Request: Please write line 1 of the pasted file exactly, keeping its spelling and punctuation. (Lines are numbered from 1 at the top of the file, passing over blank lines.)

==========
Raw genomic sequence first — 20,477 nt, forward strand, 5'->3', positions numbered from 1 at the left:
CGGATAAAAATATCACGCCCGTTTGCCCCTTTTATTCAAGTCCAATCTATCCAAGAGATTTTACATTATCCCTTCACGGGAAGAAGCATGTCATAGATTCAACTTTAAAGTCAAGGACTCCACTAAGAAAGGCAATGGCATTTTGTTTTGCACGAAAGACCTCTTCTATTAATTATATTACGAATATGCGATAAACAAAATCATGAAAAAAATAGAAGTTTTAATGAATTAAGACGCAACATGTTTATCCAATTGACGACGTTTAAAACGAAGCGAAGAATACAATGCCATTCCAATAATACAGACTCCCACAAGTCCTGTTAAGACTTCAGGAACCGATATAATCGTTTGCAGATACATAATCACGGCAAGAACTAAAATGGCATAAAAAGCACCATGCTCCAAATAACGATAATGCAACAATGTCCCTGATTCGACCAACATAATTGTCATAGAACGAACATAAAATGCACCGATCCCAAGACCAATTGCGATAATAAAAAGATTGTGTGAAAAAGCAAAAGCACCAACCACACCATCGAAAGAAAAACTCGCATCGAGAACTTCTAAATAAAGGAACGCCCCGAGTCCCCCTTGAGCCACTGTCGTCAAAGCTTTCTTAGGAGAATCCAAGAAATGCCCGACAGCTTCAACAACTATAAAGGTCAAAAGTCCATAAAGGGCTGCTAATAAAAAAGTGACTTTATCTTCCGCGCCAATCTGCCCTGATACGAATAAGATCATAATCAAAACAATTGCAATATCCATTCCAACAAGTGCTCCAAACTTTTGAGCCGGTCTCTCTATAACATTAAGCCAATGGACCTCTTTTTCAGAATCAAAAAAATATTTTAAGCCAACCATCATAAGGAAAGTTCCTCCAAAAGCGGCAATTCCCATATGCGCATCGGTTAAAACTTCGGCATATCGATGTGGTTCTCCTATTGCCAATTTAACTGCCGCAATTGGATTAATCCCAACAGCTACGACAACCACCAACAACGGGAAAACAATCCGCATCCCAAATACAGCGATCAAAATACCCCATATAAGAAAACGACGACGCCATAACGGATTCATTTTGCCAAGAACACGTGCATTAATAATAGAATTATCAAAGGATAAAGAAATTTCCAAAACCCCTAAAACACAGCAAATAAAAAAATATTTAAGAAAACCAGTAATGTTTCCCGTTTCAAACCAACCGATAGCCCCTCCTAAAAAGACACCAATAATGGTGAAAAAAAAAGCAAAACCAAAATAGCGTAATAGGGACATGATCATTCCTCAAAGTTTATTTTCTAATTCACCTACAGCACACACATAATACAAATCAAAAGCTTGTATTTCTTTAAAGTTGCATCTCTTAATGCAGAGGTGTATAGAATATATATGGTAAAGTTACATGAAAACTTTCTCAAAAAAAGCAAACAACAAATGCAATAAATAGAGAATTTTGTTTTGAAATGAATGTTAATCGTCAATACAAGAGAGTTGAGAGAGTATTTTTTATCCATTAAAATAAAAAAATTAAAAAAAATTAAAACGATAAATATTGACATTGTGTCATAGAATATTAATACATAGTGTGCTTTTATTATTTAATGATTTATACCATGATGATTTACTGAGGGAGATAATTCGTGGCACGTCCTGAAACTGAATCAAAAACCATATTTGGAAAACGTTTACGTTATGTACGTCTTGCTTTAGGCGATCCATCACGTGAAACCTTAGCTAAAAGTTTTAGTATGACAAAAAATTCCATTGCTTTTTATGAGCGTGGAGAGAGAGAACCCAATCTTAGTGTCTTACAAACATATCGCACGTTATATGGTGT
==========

Raw genomic sequence first — 20,477 nt, forward strand, 5'->3', positions numbered from 1 at the left: